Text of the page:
Should The Potatoes For Rösti Be Raw Or Parboiled?

If you love potatoes — and really, who doesn't? — we think you'll agree that there's just something special about potato pancakes. From Hanukkah latkes crowned with applesauce and sour cream to Irish potato cakes flecked with chives to Swedish rårakor topped with lingonberry jam (via Swedish Spoon), crispy, golden, fried potato pancakes are a thing of beauty.

One entry in the category worth mentioning is a Swiss potato pancake called rösti, which is typically made pan-sized (as opposed to smaller cakes) and eaten at breakfast with eggs, bacon, and cheese (via Swiss Family Fun). If you've ever made a rösti at home, and compared recipes before doing so, you might have noticed that there's some debate over whether to use raw grated potatoes, as in many other potato pancakes, or whether to parcook the spuds first. 

Curious which task to take? Read on to find out what native Swiss recommend.

For authentic rösti, parboil whole potatoes first

If you've ever made a potato pancake such as a latke, you're probably used to grating potatoes, seasoning them, binding them with eggs and some type of flour, and frying them in fat. But according to The Guardian, authentic Swiss rösti call for parboiling the potatoes and then grating them. Food columnist Felicity Cloake researched and even cooked differing versions of the dish before finally encountering the book "Culinary Arts & Traditions of Switzerland," which notes that in the Zurich area only, raw potatoes are used in the pancake; In the rest of the country, whole potatoes are parboiled, peeled, and then grated, creating a "soft, melting interior" that's more tender than the waxier version resulting from raw potatoes.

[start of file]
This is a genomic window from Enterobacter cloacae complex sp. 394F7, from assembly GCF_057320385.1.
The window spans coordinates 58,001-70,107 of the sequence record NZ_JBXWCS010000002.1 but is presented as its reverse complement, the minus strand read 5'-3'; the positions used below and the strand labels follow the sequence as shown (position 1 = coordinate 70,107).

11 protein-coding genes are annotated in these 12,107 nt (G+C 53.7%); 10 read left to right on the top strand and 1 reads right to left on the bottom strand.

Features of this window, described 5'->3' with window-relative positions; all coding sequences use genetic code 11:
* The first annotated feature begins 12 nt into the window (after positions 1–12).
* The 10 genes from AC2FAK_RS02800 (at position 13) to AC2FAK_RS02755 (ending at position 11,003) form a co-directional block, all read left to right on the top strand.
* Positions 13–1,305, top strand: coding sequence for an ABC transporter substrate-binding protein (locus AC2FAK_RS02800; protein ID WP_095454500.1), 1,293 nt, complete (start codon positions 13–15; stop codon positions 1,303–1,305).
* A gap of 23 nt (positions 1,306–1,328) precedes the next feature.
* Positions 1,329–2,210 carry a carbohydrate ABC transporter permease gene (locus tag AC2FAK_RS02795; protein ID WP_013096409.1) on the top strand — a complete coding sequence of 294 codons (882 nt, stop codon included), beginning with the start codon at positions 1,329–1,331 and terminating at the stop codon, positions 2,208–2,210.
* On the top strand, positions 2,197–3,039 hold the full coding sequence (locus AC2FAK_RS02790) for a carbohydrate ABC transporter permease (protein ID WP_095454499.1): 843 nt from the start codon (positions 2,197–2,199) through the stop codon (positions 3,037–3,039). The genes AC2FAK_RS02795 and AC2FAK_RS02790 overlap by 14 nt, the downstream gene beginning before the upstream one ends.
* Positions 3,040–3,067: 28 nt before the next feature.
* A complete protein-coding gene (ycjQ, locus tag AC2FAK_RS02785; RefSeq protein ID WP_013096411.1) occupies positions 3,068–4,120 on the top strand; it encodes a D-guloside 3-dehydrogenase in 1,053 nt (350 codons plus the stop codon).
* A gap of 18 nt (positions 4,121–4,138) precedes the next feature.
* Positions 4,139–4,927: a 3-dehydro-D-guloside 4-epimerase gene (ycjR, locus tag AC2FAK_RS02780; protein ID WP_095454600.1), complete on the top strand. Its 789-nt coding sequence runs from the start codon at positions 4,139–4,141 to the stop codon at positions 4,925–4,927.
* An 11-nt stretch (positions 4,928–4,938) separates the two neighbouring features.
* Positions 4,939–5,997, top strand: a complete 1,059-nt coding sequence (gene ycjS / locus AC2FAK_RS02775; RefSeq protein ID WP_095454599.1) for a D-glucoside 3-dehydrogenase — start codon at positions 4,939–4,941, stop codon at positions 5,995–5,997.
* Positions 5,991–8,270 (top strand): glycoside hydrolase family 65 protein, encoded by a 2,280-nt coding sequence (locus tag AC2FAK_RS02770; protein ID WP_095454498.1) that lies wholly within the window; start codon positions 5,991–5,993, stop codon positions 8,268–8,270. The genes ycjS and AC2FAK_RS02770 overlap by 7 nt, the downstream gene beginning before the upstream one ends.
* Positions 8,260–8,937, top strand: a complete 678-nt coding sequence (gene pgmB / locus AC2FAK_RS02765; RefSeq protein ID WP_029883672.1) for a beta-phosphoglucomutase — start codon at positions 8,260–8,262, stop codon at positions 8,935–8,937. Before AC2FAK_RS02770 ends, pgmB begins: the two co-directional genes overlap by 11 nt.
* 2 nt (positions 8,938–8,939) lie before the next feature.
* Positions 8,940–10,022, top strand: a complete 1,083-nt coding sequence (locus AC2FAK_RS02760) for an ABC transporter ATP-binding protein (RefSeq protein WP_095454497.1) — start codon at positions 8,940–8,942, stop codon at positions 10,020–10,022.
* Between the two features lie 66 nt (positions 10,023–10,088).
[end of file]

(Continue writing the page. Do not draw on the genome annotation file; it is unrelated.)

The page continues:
Serious Eats also weighs in on the matter, with the site's senior culinary director Daniel Gritzer consulting a friend's Swiss-German mother to get the scoop: Parboiled is best, she confirmed. "Raw doesn't taste the same, more like a latke," he was told by the friend.

After parboiling, Serious Eats notes, the potatoes should be drained and cooled in the refrigerator for at least eight hours and up to three days: Doing so gelatinizes the starch and allows the potatoes to be grated without falling apart. Follow these tips, and your next rösti will be authentic enough to charm any Swiss national.